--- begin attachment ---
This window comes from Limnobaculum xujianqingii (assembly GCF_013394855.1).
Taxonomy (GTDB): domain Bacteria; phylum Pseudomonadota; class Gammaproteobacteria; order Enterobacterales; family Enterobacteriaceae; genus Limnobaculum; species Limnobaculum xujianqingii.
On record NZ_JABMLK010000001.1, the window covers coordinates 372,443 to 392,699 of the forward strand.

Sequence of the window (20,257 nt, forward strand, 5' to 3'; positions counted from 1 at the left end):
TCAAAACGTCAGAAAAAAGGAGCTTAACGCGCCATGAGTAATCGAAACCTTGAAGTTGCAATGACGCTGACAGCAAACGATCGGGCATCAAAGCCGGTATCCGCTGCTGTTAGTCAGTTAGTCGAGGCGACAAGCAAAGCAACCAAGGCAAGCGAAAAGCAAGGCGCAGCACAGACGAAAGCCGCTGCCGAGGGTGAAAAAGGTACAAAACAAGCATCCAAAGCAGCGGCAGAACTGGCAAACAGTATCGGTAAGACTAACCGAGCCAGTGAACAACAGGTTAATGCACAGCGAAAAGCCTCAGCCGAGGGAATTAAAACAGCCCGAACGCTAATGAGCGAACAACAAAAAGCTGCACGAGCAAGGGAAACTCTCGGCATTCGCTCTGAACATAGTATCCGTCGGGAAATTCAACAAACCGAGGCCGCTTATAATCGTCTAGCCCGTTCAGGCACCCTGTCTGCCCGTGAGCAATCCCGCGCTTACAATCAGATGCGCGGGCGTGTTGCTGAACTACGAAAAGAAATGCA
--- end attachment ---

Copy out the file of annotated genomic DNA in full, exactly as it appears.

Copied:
This window comes from Limnobaculum xujianqingii (assembly GCF_013394855.1).
Taxonomy (GTDB): domain Bacteria; phylum Pseudomonadota; class Gammaproteobacteria; order Enterobacterales; family Enterobacteriaceae; genus Limnobaculum; species Limnobaculum xujianqingii.
On record NZ_JABMLK010000001.1, the window covers coordinates 372,443 to 392,699 of the forward strand.

Sequence of the window (20,257 nt, forward strand, 5' to 3'; positions counted from 1 at the left end):
TCAAAACGTCAGAAAAAAGGAGCTTAACGCGCCATGAGTAATCGAAACCTTGAAGTTGCAATGACGCTGACAGCAAACGATCGGGCATCAAAGCCGGTATCCGCTGCTGTTAGTCAGTTAGTCGAGGCGACAAGCAAAGCAACCAAGGCAAGCGAAAAGCAAGGCGCAGCACAGACGAAAGCCGCTGCCGAGGGTGAAAAAGGTACAAAACAAGCATCCAAAGCAGCGGCAGAACTGGCAAACAGTATCGGTAAGACTAACCGAGCCAGTGAACAACAGGTTAATGCACAGCGAAAAGCCTCAGCCGAGGGAATTAAAACAGCCCGAACGCTAATGAGCGAACAACAAAAAGCTGCACGAGCAAGGGAAACTCTCGGCATTCGCTCTGAACATAGTATCCGTCGGGAAATTCAACAAACCGAGGCCGCTTATAATCGTCTAGCCCGTTCAGGCACCCTGTCTGCCCGTGAGCAATCCCGCGCTTACAATCAGATGCGCGGGCGTGTTGCTGAACTACGAAAAGAAATGCA